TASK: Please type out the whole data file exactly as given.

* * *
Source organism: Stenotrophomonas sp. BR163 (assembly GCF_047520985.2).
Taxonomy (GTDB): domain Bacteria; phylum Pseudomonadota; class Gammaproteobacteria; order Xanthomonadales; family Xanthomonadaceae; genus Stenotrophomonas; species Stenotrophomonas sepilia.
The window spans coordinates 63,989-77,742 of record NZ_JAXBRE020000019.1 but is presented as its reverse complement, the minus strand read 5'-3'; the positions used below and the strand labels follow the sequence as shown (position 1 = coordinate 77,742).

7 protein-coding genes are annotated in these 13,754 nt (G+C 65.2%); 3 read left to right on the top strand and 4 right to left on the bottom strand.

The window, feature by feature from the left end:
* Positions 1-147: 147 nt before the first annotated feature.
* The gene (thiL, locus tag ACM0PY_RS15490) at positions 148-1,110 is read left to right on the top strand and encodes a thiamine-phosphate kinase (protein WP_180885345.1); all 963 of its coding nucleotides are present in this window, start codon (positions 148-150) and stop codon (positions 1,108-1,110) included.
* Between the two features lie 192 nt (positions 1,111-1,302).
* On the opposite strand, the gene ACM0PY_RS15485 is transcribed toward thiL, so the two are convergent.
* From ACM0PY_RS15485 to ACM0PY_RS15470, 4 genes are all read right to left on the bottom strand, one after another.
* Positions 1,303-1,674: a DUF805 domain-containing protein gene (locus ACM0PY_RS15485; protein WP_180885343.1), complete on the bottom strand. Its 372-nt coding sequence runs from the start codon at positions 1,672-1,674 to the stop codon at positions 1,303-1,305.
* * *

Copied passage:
Source organism: Stenotrophomonas sp. BR163 (assembly GCF_047520985.2).
Taxonomy (GTDB): domain Bacteria; phylum Pseudomonadota; class Gammaproteobacteria; order Xanthomonadales; family Xanthomonadaceae; genus Stenotrophomonas; species Stenotrophomonas sepilia.
The window spans coordinates 63,989-77,742 of record NZ_JAXBRE020000019.1 but is presented as its reverse complement, the minus strand read 5'-3'; the positions used below and the strand labels follow the sequence as shown (position 1 = coordinate 77,742).

7 protein-coding genes are annotated in these 13,754 nt (G+C 65.2%); 3 read left to right on the top strand and 4 right to left on the bottom strand.

The window, feature by feature from the left end:
* Positions 1-147: 147 nt before the first annotated feature.
* The gene (thiL, locus tag ACM0PY_RS15490) at positions 148-1,110 is read left to right on the top strand and encodes a thiamine-phosphate kinase (protein WP_180885345.1); all 963 of its coding nucleotides are present in this window, start codon (positions 148-150) and stop codon (positions 1,108-1,110) included.
* Between the two features lie 192 nt (positions 1,111-1,302).
* On the opposite strand, the gene ACM0PY_RS15485 is transcribed toward thiL, so the two are convergent.
* From ACM0PY_RS15485 to ACM0PY_RS15470, 4 genes are all read right to left on the bottom strand, one after another.
* Positions 1,303-1,674: a DUF805 domain-containing protein gene (locus ACM0PY_RS15485; protein WP_180885343.1), complete on the bottom strand. Its 372-nt coding sequence runs from the start codon at positions 1,672-1,674 to the stop codon at positions 1,303-1,305.